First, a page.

The Fragmenting Family

The Fragmenting Family

The Fragmenting Family

The Fragmenting Family

Synopsis

Brenda Almond throws down a timely challenge to liberal consensus about personal relationships. She maintains that the traditional family is fragmenting in Western societies, and that this fragmentation is a cause of serious social problems. She urges that we reconsider our attitudes to sex and reproduction in order to strengthen our most important social institution, the family.

Excerpt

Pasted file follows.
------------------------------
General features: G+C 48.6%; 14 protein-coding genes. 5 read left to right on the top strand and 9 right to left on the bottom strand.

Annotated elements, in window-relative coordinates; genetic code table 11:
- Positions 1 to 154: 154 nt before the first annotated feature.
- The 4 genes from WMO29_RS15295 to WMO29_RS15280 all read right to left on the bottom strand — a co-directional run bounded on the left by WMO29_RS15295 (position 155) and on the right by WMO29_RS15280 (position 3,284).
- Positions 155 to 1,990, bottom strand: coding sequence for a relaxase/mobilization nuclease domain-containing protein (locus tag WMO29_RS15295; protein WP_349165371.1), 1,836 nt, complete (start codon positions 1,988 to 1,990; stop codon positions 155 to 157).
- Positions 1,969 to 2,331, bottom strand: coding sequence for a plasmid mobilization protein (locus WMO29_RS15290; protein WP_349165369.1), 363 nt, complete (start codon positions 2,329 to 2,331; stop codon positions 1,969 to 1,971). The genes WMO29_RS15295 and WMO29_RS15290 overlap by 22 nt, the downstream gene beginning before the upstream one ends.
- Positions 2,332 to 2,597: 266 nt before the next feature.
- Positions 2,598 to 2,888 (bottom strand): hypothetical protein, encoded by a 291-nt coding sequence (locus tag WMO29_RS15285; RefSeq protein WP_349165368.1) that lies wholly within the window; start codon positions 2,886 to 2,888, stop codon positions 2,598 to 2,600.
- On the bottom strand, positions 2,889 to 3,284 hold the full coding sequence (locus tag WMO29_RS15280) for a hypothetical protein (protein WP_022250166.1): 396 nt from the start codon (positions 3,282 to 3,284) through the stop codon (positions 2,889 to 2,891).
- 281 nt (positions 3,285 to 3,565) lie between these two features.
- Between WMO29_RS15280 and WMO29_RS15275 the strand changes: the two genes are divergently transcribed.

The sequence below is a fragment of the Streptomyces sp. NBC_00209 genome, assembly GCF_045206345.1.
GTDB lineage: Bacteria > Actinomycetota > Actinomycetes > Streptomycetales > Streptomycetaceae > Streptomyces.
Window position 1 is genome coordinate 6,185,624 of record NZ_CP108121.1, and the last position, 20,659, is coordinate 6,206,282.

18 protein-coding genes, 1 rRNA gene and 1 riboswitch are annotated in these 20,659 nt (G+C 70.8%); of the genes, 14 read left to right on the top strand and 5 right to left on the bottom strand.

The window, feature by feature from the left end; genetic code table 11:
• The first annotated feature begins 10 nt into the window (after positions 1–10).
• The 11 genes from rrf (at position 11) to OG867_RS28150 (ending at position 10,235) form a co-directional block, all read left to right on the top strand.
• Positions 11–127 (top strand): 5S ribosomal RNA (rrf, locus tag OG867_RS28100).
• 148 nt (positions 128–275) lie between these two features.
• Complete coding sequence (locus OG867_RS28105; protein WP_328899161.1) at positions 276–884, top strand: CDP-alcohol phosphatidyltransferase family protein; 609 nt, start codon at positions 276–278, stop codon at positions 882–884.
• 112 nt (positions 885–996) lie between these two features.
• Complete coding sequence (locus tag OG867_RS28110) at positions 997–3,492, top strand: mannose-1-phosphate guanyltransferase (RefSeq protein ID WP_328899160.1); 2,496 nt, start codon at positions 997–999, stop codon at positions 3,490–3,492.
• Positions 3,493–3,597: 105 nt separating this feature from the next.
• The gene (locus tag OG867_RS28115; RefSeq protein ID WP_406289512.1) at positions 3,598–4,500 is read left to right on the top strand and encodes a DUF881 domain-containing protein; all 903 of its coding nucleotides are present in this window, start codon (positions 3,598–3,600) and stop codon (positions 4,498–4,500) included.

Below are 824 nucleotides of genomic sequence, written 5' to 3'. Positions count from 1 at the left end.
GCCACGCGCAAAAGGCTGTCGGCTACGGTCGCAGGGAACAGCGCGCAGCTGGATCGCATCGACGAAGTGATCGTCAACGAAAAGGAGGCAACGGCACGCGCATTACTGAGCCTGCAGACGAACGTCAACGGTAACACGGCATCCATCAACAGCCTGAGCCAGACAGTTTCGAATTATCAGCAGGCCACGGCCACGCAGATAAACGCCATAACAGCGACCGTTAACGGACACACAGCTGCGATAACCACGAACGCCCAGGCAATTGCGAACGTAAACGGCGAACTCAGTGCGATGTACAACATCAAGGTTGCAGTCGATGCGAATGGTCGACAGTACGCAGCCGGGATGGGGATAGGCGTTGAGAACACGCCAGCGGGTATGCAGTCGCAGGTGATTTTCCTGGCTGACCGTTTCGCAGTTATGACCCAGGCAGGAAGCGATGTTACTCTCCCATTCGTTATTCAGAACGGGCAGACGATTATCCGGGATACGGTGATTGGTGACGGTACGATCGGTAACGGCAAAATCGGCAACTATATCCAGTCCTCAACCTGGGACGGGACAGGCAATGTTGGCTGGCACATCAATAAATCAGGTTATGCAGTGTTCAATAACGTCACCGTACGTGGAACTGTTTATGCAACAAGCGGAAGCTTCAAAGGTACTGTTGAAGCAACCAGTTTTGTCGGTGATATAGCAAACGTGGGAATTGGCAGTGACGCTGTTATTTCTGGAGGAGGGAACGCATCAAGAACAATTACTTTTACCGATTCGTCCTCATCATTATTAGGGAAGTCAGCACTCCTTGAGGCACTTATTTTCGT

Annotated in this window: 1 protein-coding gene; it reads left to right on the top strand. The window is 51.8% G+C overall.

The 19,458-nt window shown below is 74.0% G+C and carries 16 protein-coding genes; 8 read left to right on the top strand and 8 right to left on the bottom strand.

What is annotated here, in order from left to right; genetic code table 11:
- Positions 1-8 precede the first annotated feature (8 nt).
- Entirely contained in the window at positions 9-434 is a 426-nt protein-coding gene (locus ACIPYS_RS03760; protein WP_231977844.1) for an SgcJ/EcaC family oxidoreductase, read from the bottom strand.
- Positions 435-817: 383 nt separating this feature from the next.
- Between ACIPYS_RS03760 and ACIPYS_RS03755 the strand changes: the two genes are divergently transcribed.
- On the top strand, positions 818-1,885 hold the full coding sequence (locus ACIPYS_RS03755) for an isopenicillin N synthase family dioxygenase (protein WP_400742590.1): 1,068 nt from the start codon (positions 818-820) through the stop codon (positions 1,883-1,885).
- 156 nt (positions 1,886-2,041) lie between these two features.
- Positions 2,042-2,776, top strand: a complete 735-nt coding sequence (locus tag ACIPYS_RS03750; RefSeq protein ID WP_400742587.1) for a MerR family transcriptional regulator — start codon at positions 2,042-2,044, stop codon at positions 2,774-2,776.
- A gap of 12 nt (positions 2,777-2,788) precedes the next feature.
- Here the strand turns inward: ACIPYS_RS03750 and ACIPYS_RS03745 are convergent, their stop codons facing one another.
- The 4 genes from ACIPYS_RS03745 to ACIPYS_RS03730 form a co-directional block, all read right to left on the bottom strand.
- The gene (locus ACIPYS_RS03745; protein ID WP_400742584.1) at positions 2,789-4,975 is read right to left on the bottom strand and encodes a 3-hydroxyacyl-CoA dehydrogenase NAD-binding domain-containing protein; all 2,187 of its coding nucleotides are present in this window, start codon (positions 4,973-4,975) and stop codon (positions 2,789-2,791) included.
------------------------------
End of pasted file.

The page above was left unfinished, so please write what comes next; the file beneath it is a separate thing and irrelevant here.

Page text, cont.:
What is the family? There are many ways of answering this question, but I take as my starting point here G. K. Chesterton’s striking metaphor of family as ‘this frail cord, flung from the forgotten hills of yesterday to the invisible mountains of tomorrow’. in more prosaic terms, it is the chain of personal connections that gives meaning to our human notions of past, present and future—a mysterious genetic entity that binds us in our short span of individual existence to our ancestors and to our successors. But for many people, these familiar domestic foundations, taken for granted by previous generations, have begun to crumble. the signs are there in personal lives diminished by unstable relationships, broken commitments, and loss of contact with a whole range of peripheral but important relationships, from grandparents and in-laws to distant cousins and aunts. But, while the family is not indestructible, it is resilient. the family is, and always has been, the foundation of communities in which the cherishing of each individual person can flourish, and perhaps the only one that can survive social change, preserving the shape and structure of civil society through the vicissitudes of history: war and peace, the rise and decline of nation states, demographic fluctuations and economic change. the original architects of a liberal and individualist social philosophy are often taken to have propounded a message of self-interest and egotism. But, even for these earlier thinkers, the ‘atomic individual’ of modern political thought was an alien concept, unless perhaps as hermit, recluse, or solitary mystic. Even for them, as for their contemporary successors, the ‘individual’ whose self-determination sometimes needs protection from an overzealous state can be seen, not as a rival concept, but as one that is itself deeply embedded in the broader concept of family.

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